Of course, nothing is perfect. A large chunk of the money had already been allocated, so Government is trying to make more political capital than it really deserves - but what's new? There is some doubt about where the rest of the money will come from although it is amusing to hear pundits alternately complaining 'Does this mean the taxpayer will pay?' and 'Will rail fares go up?' Surely one or the other is inevitable, unless we find a fairy godmother - and we may have more urgent calls on her largesse than rail electrification. Thirdly, not everywhere will benefit equally. Cornwall, for example, one of the least advantaged regions, is not only worried about not receiving any benefit, but also that its services may actually be cut.
Finally, does a government that sees most buildings as an unacceptable luxury unless they are so basic that they are scarcely usable have less of a problem with infrastructure? This bias would not be great. Outdated railways need an upgrade but so do failing schools. Perhaps the coalition partners could talk about that when they need an announcement to make up their next tiff?

Friday, 13 July 2012

Artist spreads light

It is delightful to read in The Guardian that the artist Olafur Eliasson (the man who put a giant sun in Tate Modern) has co-designed a series of portable affordable solar-powered lights for use in developing countries. It should give the one in five people who live off-grid up to five hours of actual light, much safer, brighter and environmentally responsible than the kerosene lamps that are currently the only option for many.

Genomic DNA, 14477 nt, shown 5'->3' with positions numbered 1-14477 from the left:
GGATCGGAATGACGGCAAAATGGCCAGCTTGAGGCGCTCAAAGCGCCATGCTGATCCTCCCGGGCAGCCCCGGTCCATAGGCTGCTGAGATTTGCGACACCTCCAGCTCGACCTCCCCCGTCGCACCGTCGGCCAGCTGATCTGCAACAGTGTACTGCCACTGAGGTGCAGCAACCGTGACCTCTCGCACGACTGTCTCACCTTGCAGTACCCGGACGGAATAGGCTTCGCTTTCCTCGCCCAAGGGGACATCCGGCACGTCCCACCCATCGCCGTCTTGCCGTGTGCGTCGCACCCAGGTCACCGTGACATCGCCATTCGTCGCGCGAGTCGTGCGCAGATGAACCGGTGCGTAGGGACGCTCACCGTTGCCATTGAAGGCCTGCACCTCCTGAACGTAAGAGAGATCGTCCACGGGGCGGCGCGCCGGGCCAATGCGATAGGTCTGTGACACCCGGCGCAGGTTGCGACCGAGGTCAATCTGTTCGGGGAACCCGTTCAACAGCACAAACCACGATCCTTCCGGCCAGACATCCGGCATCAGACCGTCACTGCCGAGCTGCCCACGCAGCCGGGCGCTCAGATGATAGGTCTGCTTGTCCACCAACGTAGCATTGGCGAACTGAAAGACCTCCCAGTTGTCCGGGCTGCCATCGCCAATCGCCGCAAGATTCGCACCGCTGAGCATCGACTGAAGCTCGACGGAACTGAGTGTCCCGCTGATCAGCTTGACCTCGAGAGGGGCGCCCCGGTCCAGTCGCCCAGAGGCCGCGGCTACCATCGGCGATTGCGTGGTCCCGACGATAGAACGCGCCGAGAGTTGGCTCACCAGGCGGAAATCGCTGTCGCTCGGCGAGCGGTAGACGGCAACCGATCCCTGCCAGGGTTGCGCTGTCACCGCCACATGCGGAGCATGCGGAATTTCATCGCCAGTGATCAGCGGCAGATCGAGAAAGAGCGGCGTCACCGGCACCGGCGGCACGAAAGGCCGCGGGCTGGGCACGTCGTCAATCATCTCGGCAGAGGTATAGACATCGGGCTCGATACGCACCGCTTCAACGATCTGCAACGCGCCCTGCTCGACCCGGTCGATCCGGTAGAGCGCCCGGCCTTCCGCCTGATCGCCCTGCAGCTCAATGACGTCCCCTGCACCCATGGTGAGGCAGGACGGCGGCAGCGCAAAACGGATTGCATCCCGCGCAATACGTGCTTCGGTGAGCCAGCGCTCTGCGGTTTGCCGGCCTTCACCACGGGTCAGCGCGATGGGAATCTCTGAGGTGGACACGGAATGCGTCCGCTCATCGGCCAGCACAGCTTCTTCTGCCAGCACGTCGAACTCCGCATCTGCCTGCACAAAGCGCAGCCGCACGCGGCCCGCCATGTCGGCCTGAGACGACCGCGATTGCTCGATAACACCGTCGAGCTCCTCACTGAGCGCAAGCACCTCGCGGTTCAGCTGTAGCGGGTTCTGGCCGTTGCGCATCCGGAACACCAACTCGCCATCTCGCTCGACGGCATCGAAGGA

Eliasson believes it is important that these lights are designed by an artist because 'people want beautiful things in their lives'. Yet his project is in its simplicity reminiscent of another invention that also brings light into people's lives - but this time in daytime. This is the plastic bottle filled with water that has been introduced to many tin roofs in the Philippines, allowing the sun to filter into their homes for the first time.